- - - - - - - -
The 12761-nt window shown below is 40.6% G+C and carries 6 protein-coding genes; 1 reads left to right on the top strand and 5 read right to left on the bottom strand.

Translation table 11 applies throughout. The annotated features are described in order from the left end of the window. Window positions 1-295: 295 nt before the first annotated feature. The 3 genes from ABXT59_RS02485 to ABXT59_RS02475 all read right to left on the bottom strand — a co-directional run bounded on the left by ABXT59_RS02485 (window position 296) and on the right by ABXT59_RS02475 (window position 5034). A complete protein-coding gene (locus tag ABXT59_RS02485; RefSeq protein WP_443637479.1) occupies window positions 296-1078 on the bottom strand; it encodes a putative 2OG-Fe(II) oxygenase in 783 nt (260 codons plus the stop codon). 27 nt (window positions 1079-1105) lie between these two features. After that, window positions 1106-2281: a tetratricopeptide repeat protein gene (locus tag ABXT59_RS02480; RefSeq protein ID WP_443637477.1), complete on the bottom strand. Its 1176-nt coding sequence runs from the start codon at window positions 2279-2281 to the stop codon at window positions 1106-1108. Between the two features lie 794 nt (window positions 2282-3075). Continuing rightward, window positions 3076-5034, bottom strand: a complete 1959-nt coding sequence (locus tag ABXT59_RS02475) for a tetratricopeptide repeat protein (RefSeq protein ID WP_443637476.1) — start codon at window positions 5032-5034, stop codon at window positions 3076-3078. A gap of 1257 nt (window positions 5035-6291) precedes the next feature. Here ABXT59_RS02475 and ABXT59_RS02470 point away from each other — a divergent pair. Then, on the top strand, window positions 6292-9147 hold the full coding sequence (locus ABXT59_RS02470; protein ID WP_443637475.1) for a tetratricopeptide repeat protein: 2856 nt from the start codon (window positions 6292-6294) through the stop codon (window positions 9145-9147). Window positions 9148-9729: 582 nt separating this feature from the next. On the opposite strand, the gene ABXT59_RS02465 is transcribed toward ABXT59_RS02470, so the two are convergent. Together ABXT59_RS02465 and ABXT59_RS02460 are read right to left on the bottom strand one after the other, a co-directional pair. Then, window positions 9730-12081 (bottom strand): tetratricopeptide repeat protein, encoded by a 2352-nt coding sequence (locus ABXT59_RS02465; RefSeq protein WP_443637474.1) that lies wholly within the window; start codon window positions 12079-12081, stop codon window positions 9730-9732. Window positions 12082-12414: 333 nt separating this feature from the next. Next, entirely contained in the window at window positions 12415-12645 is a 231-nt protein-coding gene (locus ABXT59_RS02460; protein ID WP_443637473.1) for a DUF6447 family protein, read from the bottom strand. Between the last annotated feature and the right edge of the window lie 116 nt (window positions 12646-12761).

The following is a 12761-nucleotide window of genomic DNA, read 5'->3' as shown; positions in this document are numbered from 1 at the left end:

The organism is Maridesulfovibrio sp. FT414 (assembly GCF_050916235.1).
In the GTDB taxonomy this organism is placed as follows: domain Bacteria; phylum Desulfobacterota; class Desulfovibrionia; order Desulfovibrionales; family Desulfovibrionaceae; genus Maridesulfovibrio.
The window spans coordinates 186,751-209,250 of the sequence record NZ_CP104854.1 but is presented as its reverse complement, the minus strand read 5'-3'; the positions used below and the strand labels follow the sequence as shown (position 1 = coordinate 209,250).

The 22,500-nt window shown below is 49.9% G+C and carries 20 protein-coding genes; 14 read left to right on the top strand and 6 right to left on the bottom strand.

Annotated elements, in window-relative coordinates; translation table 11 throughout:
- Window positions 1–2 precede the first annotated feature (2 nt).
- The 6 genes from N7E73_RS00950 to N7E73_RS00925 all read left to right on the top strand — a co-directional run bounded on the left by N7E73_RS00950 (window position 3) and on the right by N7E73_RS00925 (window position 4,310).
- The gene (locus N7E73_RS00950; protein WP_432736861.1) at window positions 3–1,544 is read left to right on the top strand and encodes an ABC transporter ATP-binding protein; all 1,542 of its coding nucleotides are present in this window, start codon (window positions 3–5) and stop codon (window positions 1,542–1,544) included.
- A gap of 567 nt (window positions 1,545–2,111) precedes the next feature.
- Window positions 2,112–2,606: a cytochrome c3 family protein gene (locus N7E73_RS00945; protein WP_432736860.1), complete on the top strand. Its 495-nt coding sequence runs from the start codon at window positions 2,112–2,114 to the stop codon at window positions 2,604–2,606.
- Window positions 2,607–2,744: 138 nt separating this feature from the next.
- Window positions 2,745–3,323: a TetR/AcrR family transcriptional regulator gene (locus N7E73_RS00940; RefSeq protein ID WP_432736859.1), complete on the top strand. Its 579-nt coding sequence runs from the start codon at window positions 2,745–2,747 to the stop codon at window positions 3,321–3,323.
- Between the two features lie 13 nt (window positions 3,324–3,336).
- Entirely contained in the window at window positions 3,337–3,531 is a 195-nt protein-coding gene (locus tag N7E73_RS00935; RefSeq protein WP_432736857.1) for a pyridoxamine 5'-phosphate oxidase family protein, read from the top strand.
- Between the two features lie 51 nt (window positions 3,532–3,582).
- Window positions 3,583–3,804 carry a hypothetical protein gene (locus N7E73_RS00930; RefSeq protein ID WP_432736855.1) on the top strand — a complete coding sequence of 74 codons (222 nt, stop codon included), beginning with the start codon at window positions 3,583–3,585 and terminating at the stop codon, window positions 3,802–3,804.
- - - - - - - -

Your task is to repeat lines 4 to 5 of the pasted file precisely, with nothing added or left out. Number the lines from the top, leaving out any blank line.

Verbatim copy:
The organism is Maridesulfovibrio sp. FT414 (assembly GCF_050916235.1).
In the GTDB taxonomy this organism is placed as follows: domain Bacteria; phylum Desulfobacterota; class Desulfovibrionia; order Desulfovibrionales; family Desulfovibrionaceae; genus Maridesulfovibrio.